Electric cars, bike lanes among ways to reduce Toronto’s air pollution: new report - Toronto Star

Electric cars, bike lanes among ways to reduce Toronto’s air pollution: new report



Electric cars, better street sweeping, more bike lanes and cleaner fuel would reduce air pollution’s toll on Toronto — the premature deaths of an estimated 1,300 people and hospitalization of 3,500 every single year.

That is one of the conclusions of a new report by Toronto’s medical officer of health focused on dirty air caused mostly by vehicles and taking the biggest toll on people who live close to highways and other busy roads.

“Toronto’s air quality is improving. Policies and programs implemented by federal, provincial and municipal governments have led to decreases in pollutant emissions, ambient air pollution levels, and related health impacts,” states the report by Dr. Eileen de Villa.

“However, Toronto Public Health estimates that air pollution still contributes to 1,300 premature deaths and 3,550 hospitalizations in Toronto each year. Motor vehicle traffic is the largest source of air pollution emitted in Toronto . . .

“Studies show that people living close to roads are more likely to experience adverse health outcomes including breathing problems, heart disease, cancer, and premature death,” she wrote, adding that the most susceptible are children, seniors and people already sick.

Public health has noted before that health problems caused by air pollution are down from the days of coal-fired power and frequent smog warnings in Ontario, but progress has stalled and the main reason is our reliance on vehicles burning fossil fuels.

“Traffic-related air pollution” is a mix of airborne particulate matter, nitrogen oxides such as nitric oxide and nitrogen dioxide, carbon monoxide, and volatile organic carbons. While tailpipes spew the most pollution, a significant portion of harmful particles come from wear and tear on asphalt, tires, brake discs and brake pads.

There are life-saving solutions, de Villa, notes, but they require action by all governments, in terms of regulations and shifting consumer vehicle choice, and from Toronto taxpayers investing significant dollars in the city’s ambitious plan to fight climate change.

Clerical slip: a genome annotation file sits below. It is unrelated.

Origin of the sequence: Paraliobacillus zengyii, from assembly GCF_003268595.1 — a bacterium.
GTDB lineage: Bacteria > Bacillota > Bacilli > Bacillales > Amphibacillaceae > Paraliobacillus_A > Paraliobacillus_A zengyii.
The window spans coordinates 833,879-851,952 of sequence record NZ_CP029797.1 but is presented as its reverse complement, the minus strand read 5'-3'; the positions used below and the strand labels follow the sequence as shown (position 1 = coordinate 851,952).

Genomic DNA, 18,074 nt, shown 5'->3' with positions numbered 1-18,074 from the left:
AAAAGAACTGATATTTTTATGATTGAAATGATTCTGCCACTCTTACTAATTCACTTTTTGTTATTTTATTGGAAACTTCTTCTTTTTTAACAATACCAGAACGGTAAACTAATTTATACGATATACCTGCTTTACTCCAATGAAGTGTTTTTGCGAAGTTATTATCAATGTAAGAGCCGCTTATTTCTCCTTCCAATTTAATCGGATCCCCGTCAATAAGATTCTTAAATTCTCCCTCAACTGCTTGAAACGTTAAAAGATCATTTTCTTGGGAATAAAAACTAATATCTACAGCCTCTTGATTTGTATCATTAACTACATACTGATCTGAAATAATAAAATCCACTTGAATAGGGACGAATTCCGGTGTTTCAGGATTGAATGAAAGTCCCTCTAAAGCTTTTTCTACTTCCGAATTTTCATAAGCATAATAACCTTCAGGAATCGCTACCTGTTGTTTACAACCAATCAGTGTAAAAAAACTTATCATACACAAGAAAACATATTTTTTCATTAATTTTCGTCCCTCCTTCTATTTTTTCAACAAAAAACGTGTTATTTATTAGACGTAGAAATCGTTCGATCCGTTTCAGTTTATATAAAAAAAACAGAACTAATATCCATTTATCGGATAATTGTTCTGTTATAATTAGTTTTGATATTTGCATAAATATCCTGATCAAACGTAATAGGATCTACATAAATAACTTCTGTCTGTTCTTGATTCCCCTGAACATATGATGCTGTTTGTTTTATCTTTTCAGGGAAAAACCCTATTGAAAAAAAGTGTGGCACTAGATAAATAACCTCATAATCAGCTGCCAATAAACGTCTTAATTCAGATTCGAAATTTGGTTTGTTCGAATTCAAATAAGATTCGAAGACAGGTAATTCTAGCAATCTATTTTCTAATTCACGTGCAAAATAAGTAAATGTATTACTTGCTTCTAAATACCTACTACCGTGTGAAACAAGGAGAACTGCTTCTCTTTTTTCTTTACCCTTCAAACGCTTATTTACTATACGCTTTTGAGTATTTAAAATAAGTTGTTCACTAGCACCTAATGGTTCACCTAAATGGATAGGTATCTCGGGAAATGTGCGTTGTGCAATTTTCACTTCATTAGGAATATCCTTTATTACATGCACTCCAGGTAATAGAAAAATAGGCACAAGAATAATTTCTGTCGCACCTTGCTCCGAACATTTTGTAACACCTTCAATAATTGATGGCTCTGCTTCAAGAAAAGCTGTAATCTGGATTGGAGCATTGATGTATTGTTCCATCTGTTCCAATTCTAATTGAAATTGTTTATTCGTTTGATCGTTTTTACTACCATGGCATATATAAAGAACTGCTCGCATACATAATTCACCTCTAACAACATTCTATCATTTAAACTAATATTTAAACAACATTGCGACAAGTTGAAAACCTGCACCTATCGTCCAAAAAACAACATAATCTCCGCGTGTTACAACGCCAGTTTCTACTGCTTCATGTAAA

Recommended changes to reduce Toronto air pollution and save lives include: 

  • The federal government toughening vehicle emission controls and fuel standards to match those of California. Also, ensuring its new “clean fuel standard” clamps down on the release of particulate matter and nitrogen oxides, not just greenhouse gas emissions. 
  • Encouraging the introduction of hybrid and electric personal vehicles. They won’t likely replace heavy-duty diesel trucks so look at requiring retrofits that reduce their emissions, or introducing incentives to replace the older ones with new cleaner-burning trucks. 
  • Since street-sweeping can reduce ambient particles floating above roads, the city should consider increasing the frequency of sweeping on busy roads and conduct a “mobile air monitoring study” to assess relationships between sweeping and air quality. 
  • Fully backing city initiatives to get more drivers walking, cycling and taking public transit. Implementing TransformTO, the City’s ambitious plan to reduce greenhouse gas emissions in Toronto by 80 per cent by 2050. That will require, de Villa notes, “sustained investment in transit and active transportation infrastructure, and efforts to electrify and switch to low-carbon fuels for all types of vehicles.” 

Toronto council unanimously endorsed TransformTO in July. A fight looms for the 2018 budget, however, because Mayor John Tory says the emission-fighting steps must be prioritized while Councillor Gord Perks says the plan is already prioritized and should be fully funded.

On street sweeping, the city is launching an air quality study in 2018 with an eye to reviewing possible changes to sweeping schedules.

Last February, while finalizing Toronto’s 2018 spending plan, the Tory administration had proposed cutting $2 million from the street-sweeping budget. After councillors unexpectedly rejected the cut, they had to tap a reserve fund to balance the budget.

Franz Hartmann of Toronto Environmental Alliance welcomed de Villa’s call for actions to improve Torontonians’ health.

“The report suggests ways to reduce exposure to pollution out there and to reduce pollution itself,” he said in an interview.

“The city needs to make it as easy as possible for people to keep their cars at home. It’s not about saying ‘You can’t ever drive’ – it’s about saying when you are going to the grocery store or work, there are transit, cycling and walking options. The best way to reduce air pollution is by not turning on that engine in the first place.”

Toronto’s health board will debate the report on Monday.